Don Paolo passed away before spring, before his daughter Graziella's house was finished and furnished, before he knew about her pregnancy.The town doctor pronounced him dead, and the funeral was held the next day. Nobody asked how he died, what killed him. A strong man had been reduced to such a puny size in no time, blind and weak in a matter of months.
The children spoke about the supper they had together the previous Sunday. Graziella returned to those words many times, feeling in her heart that he was blessing her and her unborn child.
“Forget tradition,” he had shouted amidst coughing fits, “What’s important is to give the child a strong name he can wear proudly. ”
“But Papa’ it would be blasphemous to dishonor our ancestors. If I have a girl, she’ll be called Marianna, like Mamma. And our boy, Natalino, like Mingu’s father.”
“Your poor papa’, God bless his soul, has been named already a half a dozen times, no?” He addressed Mingu with this question.
“There are four nephews named after my father, and two nieces, after my mother.” Mingu acknowledged.
“See? What are those boys going to think when your mother mixes them up? She won’t remember who is who?”
Within weeks after the funeral, neighbors and townspeople began to arrive at the house to talk about money owed them. Mingu tried to handle most of these with Donna Maria Rosaria, but in the end, it was Dolora who had to make sense of all the business affairs their father had left behind.
“ You’ll be paid in due time, can’t you see this is not the proper time? Don Paolo will keep his word even after death, you’ll see. Go on, go home. We'll find the money.”
After six months, a judge in Potenza passed judgment on the estate and the family’s future without meeting with anyone or understanding the pain he would cause.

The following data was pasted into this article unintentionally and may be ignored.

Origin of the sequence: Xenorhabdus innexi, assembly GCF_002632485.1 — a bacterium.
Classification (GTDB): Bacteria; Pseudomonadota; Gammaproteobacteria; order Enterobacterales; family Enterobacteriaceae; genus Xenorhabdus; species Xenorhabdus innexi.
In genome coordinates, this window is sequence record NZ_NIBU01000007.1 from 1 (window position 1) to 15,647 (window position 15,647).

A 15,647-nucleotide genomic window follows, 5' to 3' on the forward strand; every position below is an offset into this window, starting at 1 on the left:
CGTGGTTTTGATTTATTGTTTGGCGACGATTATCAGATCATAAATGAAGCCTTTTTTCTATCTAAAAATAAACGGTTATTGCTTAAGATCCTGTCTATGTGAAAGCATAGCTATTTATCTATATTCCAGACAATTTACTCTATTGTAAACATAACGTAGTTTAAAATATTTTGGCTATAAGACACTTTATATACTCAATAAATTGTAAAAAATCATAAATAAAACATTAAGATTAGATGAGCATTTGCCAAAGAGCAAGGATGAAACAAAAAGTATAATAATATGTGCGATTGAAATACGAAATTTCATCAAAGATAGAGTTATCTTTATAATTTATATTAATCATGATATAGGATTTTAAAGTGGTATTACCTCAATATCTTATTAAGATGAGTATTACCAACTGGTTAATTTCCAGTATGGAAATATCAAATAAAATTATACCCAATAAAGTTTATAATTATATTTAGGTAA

Graziella went first into a deep depression and then one morning, while she was tending the garden, she doubled over with pain. Lina found her on the ground, amidst a pool of blood. She had no strength to move. The baby arrived twenty hours later, stillborn. She died from hemorrhaging.
“Did Graziella’s baby kill her?” Tiudo wanted to know.
Each child had an explanation for what happened. Tiudo thought his father got sicker as more and more people cheated him. If he had been older, his father wouldn’t have died, wouldn’t have been aggravated by the cheaters.
Lina thought Graziella’s baby must have kicked her too hard, to cause so much blood to spill.
The two of them made a pact: they were going to keep awake every night, somehow, to make sure nobody poisoned them, or caused them further harm.
“When I grow up, Lina, I’ll take care of you." Tiudo spoke with certitude. I’ll never let anything happen to you. We’ll go to America, and start new. You’ll see, nobody dies in America. Nobody suffers. Nobody can get away with cheating the way they get away here. I will find a way. I promise.”
Mussolini was expanding Italy’s military, and every able man was being called to active duty. Widowers and bachelors were taxed more and were obliged to get married or join the army. Their prostitutes were chased off the back streets and were forced to register properly and be controlled by the state police. Every single man was put on notice: stay home and have babies with your wife, your country needs strong men to compete in the world.
“With over forty million people, you’d think he’d want us to have fewer children!” Donna Maria Rosaria commented one night when she heard about Mussolini’s plan to enlarge families. “He’s putting more burdens on young families. Why he’s gallivanting with a mistress, while his wife is raising his children ! And he calls himself a just man.”
Mingu was twenty-seven years old. The love of his life had died, and he had nothing else to live for. His mother didn’t know where he slept or what he was doing in town. He had lost a wife, a son, and a fortune in a matter of months. She was not surprised when he told her his plans to re-join the calvary.